How Jazz Taught Me I am Privileged (and ignorant too)

Last year during grad school, I saw a public health classmate on the bus and we got into a conversation about her professional interests.  She told me that she was interested in transgender health issues. I asked her, “Transgender people have special health needs?”

“Yes. They are less likely to get jobs that have health insurance. Sometimes they are less likely to get hired period and sometimes they experience discrimination with healthcare providers.”

Even though I asked the question, “Which group within the transgender community suffers the most?” to which she replied, “Usually male to female,” I honestly was not convinced. I had so many questions. However, I did not want to ask any questions because I did not want make her feel that I was insensitive or not understanding. Instead, I asked my friend Casey, who is gay (a fact that reveals another misconception had which is that gender identity and sexuality are the same, which they are not). One of my most telling questions was, “Why can’t transgender be transgender at home, but pretend to be [cis] at work?” My thought process behind this which was problematic was that being transgender cannot possibly be as bad as it is to be black. At least feeling like a woman trapped in a man’s body is something you can hide. 

Boy was I wrong. However, when my friend and one of his friends, who is also black, told me, “No, that’s stressful,” I was still not convinced. It was not until, I saw this special on OWN about a transgender girl (biologically assigned as male at birth, but identifies as a female):

I realized that being trans was not something you turn off and on.

I still had many questions, this time more of the questions were empathetic, “If I didn’t think that being gay, being depressed, or having some other more metaphysical disadvantage is not a choice, why did I think that being transgender was a choice?” “It’s great that Jazz has supportive parents, but what about transgender individuals who don’t have supportive parents? What about low income transgender people?”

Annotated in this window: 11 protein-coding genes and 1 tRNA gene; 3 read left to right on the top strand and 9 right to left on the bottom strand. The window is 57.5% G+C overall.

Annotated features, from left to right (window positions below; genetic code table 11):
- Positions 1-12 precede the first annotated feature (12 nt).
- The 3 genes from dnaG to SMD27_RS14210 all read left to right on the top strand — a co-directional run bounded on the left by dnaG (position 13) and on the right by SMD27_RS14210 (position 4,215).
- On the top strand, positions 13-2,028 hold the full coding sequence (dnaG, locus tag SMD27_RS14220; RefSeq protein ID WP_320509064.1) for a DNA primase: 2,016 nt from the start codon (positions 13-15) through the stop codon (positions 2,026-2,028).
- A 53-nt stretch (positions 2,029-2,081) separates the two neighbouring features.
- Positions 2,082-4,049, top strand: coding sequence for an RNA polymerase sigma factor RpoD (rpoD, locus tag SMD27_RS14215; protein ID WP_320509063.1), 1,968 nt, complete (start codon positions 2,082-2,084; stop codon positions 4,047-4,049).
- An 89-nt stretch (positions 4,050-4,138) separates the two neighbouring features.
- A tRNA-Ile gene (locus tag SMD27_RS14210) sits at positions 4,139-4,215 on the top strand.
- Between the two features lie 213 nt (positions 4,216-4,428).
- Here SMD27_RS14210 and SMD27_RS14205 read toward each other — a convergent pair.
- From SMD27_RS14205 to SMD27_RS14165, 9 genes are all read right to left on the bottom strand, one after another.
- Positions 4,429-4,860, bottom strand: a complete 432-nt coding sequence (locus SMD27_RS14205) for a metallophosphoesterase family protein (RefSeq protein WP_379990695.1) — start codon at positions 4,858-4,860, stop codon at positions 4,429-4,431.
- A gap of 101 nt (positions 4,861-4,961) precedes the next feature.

Some of my questions and thoughts still revealed my less empathetic state as a privileged person. For example, “Jazz thinks that she’s a girl because she doesn’t want hairy legs and loves pink. Plenty of women have hairy legs (me included) and don’t like pink. In fact, pink is exponentially more popular among young girls now than it was in the 1970s.”

I also learned so much more about the struggles of being transgendered: 1) Transgendered homeless people are often not a allowed in homeless shelters because since they are separated by gender, the managers of the shelters do not know where to place them. 2) Transgendered people are more likely to commit suicide 3) Transgendered people experience more violence.

The most important part is that my ignorance turning into knowledge revealed an important lesson to me. I always ask myself why my dad (the white, conservative one) and his sister (“my racist aunt”) fail to realize how calling Trayvon Martin a thug is racist. The answer to that question is the same answer to the question about why I did could not (for the longest time) empathize with transgender people. Because I don’t have to. This is the definition of privilege. Privilege puts us in a position where we, if we choose, do not have to empathize with oppressed people.  It definitely hurts that they feel that they don’t have to show empathy to me. But what about the transgender teen who committed suicide because her parents did not understand? Even when the girl died. he mother posted online that her son died while getting hit by a truck, refusing to speak of the child the way that she wanted to be referred to and refusing to admit what really happened.  What about Sandra Laing, a coloured/colored South African woman who was born to two white parents in a racist apartheid South Africa? What about the Korean student who was adopted by two white parents who year after year refused a Korean neighbor’s invitation to go to annual Korean cultural festivals? Those parents are really not empathetic to the struggles of their children. I have one un-empathetic parent and one (mostly) empathetic parent. Imagine those who have two unsympathetic and un-empathetic parents. Parents who do not take their children’s identity development seriously. I don’t think would be helpful to tell someone who is going through my experience. That would be the opposite of empathetic. But this is something I have to tell myself.


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